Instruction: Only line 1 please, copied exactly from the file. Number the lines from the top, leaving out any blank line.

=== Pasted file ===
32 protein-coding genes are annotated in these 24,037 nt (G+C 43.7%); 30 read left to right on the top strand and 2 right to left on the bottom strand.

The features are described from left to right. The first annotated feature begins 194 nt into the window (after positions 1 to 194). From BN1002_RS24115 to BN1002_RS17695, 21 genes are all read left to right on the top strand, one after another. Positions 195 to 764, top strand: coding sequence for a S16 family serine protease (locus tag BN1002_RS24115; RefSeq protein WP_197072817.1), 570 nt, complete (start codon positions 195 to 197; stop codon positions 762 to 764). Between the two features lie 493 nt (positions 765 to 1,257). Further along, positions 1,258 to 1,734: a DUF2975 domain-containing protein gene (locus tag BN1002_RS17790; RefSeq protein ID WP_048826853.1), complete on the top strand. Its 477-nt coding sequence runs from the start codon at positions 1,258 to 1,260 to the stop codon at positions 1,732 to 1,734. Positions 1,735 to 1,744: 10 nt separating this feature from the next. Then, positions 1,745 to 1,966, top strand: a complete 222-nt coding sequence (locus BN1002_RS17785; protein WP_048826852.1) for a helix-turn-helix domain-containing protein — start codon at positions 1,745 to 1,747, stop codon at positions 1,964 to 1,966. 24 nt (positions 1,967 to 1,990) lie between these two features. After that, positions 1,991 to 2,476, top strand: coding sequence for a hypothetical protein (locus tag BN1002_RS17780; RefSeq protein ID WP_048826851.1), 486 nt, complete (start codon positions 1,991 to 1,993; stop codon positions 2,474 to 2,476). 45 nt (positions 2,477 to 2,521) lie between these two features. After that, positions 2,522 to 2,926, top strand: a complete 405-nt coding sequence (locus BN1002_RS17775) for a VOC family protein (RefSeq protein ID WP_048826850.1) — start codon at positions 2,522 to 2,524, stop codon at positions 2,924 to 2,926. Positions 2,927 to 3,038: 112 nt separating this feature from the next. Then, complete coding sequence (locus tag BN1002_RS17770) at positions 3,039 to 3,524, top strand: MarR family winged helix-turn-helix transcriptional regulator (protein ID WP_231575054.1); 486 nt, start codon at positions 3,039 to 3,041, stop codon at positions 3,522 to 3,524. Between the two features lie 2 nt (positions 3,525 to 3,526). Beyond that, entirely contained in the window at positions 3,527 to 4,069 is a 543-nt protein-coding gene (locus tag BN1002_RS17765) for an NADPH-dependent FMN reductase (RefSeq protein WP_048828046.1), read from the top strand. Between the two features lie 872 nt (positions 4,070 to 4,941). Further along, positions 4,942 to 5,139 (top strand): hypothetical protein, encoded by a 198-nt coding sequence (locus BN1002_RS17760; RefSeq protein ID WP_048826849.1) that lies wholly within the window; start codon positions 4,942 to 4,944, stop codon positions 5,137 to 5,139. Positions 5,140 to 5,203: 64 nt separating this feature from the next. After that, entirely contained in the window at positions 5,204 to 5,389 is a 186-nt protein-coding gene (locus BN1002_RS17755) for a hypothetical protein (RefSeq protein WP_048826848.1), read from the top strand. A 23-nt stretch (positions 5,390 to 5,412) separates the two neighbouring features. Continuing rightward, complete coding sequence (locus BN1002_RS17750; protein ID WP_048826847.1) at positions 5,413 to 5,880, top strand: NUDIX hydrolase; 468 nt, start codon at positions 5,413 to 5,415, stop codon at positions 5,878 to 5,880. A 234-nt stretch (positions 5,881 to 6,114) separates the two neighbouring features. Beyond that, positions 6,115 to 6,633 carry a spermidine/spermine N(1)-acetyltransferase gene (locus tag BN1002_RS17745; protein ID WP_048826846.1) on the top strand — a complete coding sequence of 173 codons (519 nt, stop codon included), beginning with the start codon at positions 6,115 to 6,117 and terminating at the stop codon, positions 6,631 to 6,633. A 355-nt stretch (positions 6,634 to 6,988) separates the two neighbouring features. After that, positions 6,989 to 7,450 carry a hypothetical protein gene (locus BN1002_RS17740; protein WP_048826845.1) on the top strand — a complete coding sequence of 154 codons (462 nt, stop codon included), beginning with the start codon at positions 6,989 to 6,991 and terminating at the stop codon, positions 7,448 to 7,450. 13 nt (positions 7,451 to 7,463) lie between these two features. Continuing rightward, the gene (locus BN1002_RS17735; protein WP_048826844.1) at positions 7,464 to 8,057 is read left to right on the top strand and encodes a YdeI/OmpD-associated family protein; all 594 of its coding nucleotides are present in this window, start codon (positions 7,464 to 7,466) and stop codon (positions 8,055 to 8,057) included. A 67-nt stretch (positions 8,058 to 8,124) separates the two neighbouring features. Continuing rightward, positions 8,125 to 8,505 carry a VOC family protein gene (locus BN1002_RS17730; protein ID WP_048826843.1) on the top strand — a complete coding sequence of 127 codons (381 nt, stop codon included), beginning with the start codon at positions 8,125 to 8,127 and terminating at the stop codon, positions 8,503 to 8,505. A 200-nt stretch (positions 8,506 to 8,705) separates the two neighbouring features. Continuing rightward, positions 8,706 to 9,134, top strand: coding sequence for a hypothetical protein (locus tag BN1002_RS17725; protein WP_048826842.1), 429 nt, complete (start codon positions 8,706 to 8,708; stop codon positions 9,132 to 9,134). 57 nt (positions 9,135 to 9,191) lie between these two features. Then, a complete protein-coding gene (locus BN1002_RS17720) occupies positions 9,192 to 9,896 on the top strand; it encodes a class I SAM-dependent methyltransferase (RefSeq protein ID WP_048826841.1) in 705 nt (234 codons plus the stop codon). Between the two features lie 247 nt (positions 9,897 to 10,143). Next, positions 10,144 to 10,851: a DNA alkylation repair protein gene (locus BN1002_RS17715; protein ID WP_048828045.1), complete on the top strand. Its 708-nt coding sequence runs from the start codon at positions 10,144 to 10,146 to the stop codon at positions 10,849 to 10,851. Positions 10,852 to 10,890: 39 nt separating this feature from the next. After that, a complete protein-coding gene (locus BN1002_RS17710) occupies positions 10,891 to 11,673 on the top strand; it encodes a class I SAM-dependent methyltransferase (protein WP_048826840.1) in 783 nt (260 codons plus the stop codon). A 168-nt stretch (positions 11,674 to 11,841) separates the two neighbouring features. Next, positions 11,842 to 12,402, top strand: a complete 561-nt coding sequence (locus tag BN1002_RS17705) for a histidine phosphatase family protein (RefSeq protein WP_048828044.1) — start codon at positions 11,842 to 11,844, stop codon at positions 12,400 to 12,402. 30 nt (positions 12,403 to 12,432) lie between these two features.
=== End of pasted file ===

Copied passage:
32 protein-coding genes are annotated in these 24,037 nt (G+C 43.7%); 30 read left to right on the top strand and 2 right to left on the bottom strand.